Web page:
Late last year, CSO Online reported on a vulnerability in Drupal that could have left thousands of websites compromised. Last week, researchers examined the attack in more detail, measuring the time it would take to compromise a website completely.
On October 15, 2014, Drupal urged users to apply an update that fixed an SQL Injection vulnerability.
Unfortunately, unless the patch was applied within a seven hour window, Drupal warned administrators that they should just assume installations in the Drupal 7.x branch before version 7.32 were already compromised.
"Automated attacks began compromising Drupal 7 websites that were not patched or updated to Drupal 7.32 within hours of the announcement... You should proceed under the assumption that every Drupal 7 website was compromised unless updated or patched before Oct 15th, 11pm UTC, [which is] 7 hours after the announcement," Durpal explained in an advisory last year.
The attacks, called Drupalgeddon by some, took advantage of flaws in an API used by Drupal, which ironically, was designed to prevent SQL Injection attacks.
Last week, researchers at Trustwave's SpiderLabs posted an overview of the attacks, including observations taken as an attack was in progress.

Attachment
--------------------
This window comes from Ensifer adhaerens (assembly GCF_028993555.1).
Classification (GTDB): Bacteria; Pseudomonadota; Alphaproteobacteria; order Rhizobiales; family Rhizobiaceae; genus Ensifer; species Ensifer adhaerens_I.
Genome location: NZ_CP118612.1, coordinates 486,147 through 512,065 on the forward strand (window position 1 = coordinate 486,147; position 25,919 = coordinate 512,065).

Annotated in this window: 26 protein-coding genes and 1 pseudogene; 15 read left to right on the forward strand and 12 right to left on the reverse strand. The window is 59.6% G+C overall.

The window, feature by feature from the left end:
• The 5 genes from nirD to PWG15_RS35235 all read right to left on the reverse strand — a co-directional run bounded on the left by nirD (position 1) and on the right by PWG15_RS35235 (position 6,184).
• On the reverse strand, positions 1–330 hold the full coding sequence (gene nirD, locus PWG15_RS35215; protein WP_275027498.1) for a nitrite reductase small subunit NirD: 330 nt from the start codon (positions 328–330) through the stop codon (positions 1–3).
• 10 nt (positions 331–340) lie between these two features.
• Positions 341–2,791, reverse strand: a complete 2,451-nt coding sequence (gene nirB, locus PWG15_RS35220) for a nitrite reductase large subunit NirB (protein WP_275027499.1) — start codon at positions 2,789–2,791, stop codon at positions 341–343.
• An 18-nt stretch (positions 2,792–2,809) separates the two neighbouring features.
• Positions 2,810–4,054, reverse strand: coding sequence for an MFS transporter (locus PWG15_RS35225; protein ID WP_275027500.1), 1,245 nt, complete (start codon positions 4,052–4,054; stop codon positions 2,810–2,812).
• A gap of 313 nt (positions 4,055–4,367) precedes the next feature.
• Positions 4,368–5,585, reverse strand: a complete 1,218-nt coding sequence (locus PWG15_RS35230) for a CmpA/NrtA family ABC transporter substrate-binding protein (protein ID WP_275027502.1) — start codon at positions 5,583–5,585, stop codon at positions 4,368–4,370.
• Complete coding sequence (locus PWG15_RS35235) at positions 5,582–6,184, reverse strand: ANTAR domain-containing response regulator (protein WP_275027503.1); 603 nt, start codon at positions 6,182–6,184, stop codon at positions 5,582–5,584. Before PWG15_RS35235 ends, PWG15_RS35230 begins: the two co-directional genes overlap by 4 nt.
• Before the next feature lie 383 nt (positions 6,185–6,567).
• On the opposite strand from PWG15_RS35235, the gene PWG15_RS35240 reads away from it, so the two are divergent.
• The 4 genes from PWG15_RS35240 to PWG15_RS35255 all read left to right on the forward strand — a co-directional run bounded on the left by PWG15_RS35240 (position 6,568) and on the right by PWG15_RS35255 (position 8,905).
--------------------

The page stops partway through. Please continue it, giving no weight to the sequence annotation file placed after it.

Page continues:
From exploitation, to infection and defacement, the process didn't take longer than twenty minutes.
The SpiderLabs post is geared towards promoting their Web Application Firewall (WAF), which would normally exclude the story from coverage on Salted Hash.
Yet, based on rankings from last summer (just before these attacks made headlines), their WAF offering existed alongside other nearly identical products from Fortinet, Radware, Imperva, Barracuda, F5, Citrix, and Akamai.
So the focus on their WAF isn't important, the issue that's highlighted could happen with any product.
The larger point is that unless the WAF is tuned and has blocking enabled, it's useless to the organization. The problem is that most organizations leave their WAF in monitoring mode, which would have done nothing to prevent the Drupal attacks – and the SpiderLabs report proves this.
The attack observed by Trustwave's researchers originated from a location in Freemont, California. The Drupal vulnerability was used to add a new administrator account with a preset password. Once complete, the attackers could return and access the server and the website as if they were a legitimately credentialed operator.
"In this scenario, the target site was not up-to-date on Drupal software patches despite public announcement of the vulnerability in 2014. As this blog post shows, attackers are still searching for, and exploiting, vulnerable websites.
"In this case it was Drupal, but tomorrow it might be another application. The key is to make sure that your organization does a comprehensive software inventory, implements processes to take note of new versions and deploys patches as quickly as possible," the Trustwave post concludes.